The 25 Best Yakuza Films of All Time
Organized crime in Japan has always bordered on the affected and the legitimate. Historically, the origin of such syndicates emerged from the Edo Period when gamblers and shady merchants began forming factions. Such petty activities would become more structured until finally progressing to the administrative.
The height of the yakuza’s violence followed the Second World War as group after group fought for power and territory through bribery, corruption, and betrayal.
As of the past thirty years or so, the yakuza have become more insidious as a result of anti-gang laws in Japan. In cinema however, the mythology of the yakuza enjoys an enduring fascination. Hence, to follow, are twenty-five of the greatest of these films ranging from stylistic antiheroic tales to the gritty realism of the amoral and corrupt.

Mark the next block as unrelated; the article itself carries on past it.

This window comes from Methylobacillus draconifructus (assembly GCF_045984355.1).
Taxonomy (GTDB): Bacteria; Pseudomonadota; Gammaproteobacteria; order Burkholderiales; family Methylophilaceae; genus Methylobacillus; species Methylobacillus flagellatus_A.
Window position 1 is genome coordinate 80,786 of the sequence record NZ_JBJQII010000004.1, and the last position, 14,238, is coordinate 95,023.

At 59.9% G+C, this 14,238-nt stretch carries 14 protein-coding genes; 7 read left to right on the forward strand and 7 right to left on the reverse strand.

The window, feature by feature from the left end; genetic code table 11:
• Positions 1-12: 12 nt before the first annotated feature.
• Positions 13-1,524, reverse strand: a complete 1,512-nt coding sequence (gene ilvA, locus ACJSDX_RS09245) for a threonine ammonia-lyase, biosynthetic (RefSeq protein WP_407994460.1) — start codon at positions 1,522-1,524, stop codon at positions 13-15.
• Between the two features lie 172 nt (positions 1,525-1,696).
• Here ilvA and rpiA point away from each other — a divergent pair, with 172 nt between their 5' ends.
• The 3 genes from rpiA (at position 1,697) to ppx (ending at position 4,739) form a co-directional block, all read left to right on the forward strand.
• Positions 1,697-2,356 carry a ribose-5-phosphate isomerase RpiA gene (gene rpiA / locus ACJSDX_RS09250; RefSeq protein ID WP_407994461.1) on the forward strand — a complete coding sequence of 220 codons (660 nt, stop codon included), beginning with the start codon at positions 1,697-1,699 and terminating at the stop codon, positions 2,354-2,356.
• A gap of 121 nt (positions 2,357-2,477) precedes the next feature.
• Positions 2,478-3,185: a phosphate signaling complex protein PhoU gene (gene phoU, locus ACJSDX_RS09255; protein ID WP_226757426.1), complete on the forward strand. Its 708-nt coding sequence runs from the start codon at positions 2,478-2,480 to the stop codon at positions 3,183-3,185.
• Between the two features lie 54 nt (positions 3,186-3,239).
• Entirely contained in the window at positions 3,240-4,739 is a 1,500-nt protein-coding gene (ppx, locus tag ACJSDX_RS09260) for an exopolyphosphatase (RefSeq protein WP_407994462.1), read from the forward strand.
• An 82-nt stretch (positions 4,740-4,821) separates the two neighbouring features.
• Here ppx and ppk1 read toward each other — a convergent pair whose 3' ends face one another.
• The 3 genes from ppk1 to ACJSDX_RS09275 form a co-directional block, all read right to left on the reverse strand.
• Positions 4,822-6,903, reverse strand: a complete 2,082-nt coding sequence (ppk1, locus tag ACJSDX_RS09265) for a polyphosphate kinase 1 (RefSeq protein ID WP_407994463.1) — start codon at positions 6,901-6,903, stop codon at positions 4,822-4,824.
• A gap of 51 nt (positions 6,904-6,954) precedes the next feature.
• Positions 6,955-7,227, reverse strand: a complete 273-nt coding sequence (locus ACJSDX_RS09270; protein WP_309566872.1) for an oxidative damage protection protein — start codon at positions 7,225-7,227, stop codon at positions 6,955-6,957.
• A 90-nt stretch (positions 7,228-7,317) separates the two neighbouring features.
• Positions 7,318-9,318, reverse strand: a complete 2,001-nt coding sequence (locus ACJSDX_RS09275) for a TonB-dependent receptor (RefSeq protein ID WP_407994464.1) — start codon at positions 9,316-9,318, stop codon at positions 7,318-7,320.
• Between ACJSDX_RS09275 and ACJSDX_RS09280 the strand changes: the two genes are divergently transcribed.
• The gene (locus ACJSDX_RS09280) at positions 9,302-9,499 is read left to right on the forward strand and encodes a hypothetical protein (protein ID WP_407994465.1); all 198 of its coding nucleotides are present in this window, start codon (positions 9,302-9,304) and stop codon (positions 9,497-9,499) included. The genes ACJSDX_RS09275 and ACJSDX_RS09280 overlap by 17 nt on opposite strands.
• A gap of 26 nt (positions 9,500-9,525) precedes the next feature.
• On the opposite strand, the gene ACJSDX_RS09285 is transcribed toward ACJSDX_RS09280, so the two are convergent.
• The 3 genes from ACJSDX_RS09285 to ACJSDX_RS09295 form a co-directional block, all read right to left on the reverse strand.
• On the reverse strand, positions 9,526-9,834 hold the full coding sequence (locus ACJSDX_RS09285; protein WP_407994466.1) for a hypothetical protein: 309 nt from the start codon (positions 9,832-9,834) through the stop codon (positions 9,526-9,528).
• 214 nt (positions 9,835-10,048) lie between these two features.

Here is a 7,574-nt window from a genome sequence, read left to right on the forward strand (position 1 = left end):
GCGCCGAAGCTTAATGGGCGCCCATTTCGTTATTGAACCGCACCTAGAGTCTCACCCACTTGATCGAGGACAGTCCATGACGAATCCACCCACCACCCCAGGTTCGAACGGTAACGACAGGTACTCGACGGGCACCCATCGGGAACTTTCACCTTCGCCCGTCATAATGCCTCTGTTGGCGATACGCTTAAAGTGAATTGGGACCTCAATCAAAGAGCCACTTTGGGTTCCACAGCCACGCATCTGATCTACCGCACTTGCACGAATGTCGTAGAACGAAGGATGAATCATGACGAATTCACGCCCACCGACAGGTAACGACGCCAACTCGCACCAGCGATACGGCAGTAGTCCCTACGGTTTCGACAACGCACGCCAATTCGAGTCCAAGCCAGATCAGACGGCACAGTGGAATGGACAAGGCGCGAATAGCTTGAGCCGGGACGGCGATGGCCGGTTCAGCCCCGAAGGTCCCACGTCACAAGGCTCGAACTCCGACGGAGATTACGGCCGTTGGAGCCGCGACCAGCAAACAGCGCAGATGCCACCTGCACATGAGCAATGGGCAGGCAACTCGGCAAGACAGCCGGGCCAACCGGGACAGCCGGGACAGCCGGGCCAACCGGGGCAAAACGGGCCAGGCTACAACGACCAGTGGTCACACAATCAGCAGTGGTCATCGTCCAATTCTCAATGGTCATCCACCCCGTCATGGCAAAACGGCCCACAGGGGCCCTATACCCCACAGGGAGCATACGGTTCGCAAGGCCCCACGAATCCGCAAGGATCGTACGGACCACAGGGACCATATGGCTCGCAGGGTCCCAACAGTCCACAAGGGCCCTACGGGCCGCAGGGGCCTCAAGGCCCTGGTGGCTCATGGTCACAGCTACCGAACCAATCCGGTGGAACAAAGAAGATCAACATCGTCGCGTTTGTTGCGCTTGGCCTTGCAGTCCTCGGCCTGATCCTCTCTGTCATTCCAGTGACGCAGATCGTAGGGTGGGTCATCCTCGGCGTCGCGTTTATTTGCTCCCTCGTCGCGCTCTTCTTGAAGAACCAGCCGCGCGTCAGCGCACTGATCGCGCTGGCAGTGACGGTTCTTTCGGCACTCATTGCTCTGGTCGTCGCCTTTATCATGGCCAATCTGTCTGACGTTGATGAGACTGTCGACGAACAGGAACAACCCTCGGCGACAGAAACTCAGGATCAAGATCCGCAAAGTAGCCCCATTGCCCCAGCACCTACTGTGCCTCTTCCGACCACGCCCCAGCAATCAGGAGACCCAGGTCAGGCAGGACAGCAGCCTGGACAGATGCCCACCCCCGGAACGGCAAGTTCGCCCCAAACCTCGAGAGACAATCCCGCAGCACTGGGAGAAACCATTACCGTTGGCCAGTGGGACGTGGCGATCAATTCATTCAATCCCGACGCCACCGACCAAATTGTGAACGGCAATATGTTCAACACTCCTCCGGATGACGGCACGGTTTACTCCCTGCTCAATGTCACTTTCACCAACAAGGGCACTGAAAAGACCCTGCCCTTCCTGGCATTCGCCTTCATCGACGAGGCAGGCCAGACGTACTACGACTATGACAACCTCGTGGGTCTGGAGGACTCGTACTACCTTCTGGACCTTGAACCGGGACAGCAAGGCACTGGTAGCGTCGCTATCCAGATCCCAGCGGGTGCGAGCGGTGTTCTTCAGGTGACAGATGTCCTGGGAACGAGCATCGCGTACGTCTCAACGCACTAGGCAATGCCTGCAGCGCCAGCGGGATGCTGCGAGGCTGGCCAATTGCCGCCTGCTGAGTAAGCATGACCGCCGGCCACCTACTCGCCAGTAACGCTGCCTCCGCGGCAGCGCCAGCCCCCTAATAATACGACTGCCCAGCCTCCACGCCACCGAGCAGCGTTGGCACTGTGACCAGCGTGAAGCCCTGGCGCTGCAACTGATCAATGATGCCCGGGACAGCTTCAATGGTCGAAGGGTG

25. Afraid to Die (1960)
Directed by Yasuzo Masumura (Blind Beast, Manji, Red Angel), Karakaze-yaro features Yukio Mishima in the lead role as a reluctant yakuza who is often contradictory (but not so great as to be an enigma) and whose schemes never really work out.
He does manage to stay alive for much of the film particularly because he spends most of his time hiding out. His name is Takeo and he has just been released from prison for assaulting a rival yakuza boss. He just wants to quit the yakuza life but the rival gang wants revenge.
While a bit of a prescribed effort by Masumura, it is a unique entry in the genre for the ‘unenthusiastic yakuza’ angle and Takeo’s general ineffectiveness despite his excessive posturing. Fine performances all around with Mishima bringing his characteristic stoicism (and distinctive fatalism) and somehow managing to deliver the line, “I’m not all bad,” to the woman he’s just raped.
Also worth noting, cinematography by the great Hiroshi Murai (Sword of Doom, Samurai Assassin, Illusion of Blood) and screenplay by Ryuzo Kikushima (Yojimbo, Throne of Blood, When a Woman Ascends the Stairs, The Bad Sleep Well).
24. Violent Cop (1989)